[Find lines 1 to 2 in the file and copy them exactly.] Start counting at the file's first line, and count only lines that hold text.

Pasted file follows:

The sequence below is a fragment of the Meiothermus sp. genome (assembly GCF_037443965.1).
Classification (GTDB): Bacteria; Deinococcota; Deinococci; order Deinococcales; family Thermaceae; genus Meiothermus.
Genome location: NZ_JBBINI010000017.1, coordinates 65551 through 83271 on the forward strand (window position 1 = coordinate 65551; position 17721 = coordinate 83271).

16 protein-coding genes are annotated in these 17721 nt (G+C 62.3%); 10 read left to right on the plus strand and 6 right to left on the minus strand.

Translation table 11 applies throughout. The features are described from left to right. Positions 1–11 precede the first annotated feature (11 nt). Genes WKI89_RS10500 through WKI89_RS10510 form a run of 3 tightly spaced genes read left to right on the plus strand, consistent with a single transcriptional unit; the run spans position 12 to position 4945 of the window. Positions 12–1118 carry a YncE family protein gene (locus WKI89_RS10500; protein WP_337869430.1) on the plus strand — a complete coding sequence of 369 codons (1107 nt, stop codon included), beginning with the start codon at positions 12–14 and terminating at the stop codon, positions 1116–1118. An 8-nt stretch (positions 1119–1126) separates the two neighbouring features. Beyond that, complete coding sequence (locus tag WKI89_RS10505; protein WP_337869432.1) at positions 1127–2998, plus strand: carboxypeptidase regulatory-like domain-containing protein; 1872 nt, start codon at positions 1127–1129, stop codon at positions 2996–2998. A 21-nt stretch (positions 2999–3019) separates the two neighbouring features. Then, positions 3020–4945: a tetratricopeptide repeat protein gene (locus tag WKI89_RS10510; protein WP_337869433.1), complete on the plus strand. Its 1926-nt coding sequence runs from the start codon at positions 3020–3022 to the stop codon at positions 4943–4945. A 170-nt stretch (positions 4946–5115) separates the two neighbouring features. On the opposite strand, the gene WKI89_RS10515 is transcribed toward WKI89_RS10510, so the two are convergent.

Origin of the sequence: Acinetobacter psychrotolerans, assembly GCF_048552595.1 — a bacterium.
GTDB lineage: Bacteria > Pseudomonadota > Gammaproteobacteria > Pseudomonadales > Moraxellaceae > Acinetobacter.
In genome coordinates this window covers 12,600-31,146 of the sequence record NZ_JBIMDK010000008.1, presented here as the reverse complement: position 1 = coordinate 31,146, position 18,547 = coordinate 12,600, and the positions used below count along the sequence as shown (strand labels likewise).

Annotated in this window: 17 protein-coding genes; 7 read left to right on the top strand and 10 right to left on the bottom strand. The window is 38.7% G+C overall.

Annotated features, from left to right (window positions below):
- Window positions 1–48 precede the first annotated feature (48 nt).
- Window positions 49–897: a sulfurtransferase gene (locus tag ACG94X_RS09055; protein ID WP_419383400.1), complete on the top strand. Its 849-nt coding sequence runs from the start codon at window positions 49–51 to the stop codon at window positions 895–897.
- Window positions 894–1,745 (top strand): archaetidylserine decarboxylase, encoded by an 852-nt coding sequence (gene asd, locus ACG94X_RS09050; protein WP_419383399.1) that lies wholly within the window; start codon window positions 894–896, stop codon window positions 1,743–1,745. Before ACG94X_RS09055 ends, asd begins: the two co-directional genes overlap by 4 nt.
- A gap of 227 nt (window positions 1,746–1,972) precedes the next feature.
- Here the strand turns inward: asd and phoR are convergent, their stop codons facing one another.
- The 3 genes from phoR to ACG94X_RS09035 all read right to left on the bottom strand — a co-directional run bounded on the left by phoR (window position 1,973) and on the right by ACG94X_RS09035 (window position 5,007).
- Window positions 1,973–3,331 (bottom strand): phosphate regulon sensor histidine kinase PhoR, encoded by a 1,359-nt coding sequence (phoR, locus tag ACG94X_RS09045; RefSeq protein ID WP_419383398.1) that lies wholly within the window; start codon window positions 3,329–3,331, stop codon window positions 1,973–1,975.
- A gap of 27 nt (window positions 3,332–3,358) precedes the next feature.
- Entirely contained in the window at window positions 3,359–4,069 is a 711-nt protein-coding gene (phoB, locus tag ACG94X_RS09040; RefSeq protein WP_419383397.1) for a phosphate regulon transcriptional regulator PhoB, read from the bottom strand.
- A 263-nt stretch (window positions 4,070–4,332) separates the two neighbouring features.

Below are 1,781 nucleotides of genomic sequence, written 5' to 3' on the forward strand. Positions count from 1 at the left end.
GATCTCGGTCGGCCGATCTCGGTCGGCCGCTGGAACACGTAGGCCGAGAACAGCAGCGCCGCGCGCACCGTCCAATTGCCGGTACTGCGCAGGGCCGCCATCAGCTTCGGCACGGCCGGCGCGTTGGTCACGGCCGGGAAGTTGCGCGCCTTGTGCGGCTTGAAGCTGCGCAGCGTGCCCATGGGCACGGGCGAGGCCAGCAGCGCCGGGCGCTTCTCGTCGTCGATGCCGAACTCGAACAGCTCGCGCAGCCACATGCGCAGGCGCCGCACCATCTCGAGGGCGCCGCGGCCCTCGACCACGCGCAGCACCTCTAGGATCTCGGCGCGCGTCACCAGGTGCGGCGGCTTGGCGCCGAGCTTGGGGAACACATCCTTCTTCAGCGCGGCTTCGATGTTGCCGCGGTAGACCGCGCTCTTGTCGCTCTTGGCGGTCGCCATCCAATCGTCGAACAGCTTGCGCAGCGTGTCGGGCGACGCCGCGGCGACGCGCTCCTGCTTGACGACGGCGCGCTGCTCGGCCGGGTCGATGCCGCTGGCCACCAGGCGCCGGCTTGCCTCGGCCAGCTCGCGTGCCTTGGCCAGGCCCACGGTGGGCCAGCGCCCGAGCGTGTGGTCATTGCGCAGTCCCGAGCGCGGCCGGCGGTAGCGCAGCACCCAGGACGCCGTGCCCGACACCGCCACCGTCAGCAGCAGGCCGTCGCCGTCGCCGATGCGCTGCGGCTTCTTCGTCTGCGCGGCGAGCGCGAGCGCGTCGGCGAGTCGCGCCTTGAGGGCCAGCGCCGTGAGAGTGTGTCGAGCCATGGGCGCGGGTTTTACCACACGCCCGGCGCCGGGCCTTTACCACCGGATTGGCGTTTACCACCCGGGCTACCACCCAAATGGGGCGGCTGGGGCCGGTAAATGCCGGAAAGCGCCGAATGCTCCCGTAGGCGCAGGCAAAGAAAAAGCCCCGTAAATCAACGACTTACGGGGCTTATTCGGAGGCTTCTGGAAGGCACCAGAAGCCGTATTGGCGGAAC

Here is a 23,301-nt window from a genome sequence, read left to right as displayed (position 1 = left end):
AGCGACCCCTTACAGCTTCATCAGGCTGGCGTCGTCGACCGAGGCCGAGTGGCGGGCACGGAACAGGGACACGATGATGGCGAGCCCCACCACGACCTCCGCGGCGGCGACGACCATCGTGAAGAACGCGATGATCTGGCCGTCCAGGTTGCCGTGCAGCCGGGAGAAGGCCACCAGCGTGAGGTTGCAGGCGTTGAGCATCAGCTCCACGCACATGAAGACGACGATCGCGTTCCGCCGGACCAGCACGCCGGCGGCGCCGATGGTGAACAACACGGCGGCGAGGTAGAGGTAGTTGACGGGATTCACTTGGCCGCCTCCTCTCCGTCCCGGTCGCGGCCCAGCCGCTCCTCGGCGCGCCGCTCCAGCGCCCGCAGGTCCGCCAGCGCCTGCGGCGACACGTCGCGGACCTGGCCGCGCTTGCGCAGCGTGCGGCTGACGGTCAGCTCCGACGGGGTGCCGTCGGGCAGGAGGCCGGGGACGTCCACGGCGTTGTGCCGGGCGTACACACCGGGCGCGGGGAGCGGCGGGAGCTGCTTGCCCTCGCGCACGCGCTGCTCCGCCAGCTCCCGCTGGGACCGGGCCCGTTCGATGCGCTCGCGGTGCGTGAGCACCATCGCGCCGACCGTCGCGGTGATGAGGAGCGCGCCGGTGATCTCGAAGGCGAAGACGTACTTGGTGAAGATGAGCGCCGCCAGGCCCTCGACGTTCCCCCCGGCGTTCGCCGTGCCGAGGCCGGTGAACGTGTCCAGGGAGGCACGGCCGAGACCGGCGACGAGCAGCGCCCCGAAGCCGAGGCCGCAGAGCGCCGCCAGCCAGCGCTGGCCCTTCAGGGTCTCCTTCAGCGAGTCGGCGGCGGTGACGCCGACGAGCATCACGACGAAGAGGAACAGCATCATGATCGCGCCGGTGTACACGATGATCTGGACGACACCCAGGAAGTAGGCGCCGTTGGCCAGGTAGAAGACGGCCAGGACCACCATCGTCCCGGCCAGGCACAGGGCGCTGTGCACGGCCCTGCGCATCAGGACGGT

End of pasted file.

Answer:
The sequence below is a fragment of the Meiothermus sp. genome (assembly GCF_037443965.1).
Classification (GTDB): Bacteria; Deinococcota; Deinococci; order Deinococcales; family Thermaceae; genus Meiothermus.